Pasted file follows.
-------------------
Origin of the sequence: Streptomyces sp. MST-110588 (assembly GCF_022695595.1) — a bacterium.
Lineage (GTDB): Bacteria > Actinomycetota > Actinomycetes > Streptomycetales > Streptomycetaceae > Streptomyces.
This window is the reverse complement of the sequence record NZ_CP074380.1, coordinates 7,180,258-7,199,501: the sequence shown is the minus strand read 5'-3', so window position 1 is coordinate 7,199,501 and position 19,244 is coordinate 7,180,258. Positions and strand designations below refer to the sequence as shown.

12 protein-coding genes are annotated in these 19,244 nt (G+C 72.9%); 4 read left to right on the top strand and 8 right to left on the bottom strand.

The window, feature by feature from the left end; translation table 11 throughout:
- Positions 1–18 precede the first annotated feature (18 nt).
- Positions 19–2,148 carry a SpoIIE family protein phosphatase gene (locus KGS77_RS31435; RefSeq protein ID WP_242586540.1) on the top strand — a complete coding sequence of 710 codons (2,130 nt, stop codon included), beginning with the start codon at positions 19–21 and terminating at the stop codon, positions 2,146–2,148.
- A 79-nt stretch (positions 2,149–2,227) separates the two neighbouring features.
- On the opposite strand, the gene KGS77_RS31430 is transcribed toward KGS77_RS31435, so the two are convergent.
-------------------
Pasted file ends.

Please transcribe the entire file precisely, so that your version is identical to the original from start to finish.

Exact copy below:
Origin of the sequence: Streptomyces sp. MST-110588 (assembly GCF_022695595.1) — a bacterium.
Lineage (GTDB): Bacteria > Actinomycetota > Actinomycetes > Streptomycetales > Streptomycetaceae > Streptomyces.
This window is the reverse complement of the sequence record NZ_CP074380.1, coordinates 7,180,258-7,199,501: the sequence shown is the minus strand read 5'-3', so window position 1 is coordinate 7,199,501 and position 19,244 is coordinate 7,180,258. Positions and strand designations below refer to the sequence as shown.

12 protein-coding genes are annotated in these 19,244 nt (G+C 72.9%); 4 read left to right on the top strand and 8 right to left on the bottom strand.

The window, feature by feature from the left end; translation table 11 throughout:
- Positions 1–18 precede the first annotated feature (18 nt).
- Positions 19–2,148 carry a SpoIIE family protein phosphatase gene (locus KGS77_RS31435; RefSeq protein ID WP_242586540.1) on the top strand — a complete coding sequence of 710 codons (2,130 nt, stop codon included), beginning with the start codon at positions 19–21 and terminating at the stop codon, positions 2,146–2,148.
- A 79-nt stretch (positions 2,149–2,227) separates the two neighbouring features.
- On the opposite strand, the gene KGS77_RS31430 is transcribed toward KGS77_RS31435, so the two are convergent.